Similarly, a common method of measuring site traffic is to divide each click or visit from one day within one weeks to the day, and then count the number of clicks or visits that appear on each day. In addition, you can (and do) the browser type, the type of operating system, and the country or region where the visitor is located-and any classification scale you want-to count clicks.

Because Web polls and access statistics need to count the number of times the data is grouped into a particular category of properties, you can analyze them with similar nonparametric statistical tests that allow you to make inferences based on the distribution shape rather than the overall parameters.

David Sheskin in his handbook of parametric and Non-parametric statistical procedures (p. 19th, 1997) is such a distinction between parametric and non-parametric tests:

The distinction used in this book to classify processes as parametric and nonparametric tests is based primarily on the level of measurement represented by the data being analyzed. As a general rule, the evaluation category/categorical scale data and sequence/rank-to-order data are classified as nonparametric tests, while those that evaluate the fixed-scale data or the scale data are classified as parameter tests.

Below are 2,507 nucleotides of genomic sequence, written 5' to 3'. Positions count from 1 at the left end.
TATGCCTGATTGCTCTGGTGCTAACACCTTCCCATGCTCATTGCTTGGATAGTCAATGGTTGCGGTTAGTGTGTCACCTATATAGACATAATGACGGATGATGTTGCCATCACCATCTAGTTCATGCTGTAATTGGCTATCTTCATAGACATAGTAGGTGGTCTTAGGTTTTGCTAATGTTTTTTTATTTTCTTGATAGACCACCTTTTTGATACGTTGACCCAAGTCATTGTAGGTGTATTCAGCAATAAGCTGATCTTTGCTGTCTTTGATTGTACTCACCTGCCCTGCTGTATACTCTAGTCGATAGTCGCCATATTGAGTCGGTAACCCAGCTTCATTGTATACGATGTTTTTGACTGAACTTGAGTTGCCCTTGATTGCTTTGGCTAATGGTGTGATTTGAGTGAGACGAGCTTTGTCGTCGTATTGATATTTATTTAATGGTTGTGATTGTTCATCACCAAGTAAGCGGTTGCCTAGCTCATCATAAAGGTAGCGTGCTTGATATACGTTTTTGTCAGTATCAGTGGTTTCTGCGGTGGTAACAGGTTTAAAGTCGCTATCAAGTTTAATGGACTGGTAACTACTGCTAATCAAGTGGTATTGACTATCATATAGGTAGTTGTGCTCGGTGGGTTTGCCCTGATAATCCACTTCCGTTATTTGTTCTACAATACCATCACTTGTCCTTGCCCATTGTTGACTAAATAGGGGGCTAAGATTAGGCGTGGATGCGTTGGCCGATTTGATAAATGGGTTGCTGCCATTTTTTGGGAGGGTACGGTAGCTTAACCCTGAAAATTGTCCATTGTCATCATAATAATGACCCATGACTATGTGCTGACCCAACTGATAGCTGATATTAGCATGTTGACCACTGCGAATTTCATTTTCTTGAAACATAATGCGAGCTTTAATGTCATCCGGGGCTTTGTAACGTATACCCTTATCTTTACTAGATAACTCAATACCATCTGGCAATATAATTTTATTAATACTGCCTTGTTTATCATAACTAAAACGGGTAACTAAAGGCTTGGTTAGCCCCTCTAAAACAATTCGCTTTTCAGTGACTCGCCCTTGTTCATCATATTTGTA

Nonparametric tests are also useful when certain assumptions that are the basis of a parameter test are questionable, and non-parametric tests have a significant effect in detecting the overall difference when the parameter assumptions are not met. For the example of a Web poll, I used the nonparametric analysis process because Web polls typically use a class scale to record voter preferences.

I'm not suggesting that Web polls and Web Access statistics should always use a scaling metric, or that nonparametric statistical testing is the only way to analyze such data. It is not difficult to imagine (for example) such polls and surveys, which require the user to provide a numerical score (from 1 to 100) for each option, and the parametric statistical test is more appropriate.

Nonetheless, many WEB traffic includes editing the category count data, and by defining a distance scale (for example, from 17 to 21) and assigning each data point to a fixed scale (such as "Young people"), this data can be transformed into categorical scale data by using more powerful measurement metrics. The prevalence of frequency data (already part of the experience of WEB developers) makes focusing on nonparametric statistics a good starting point for learning how to apply inference techniques to data flow.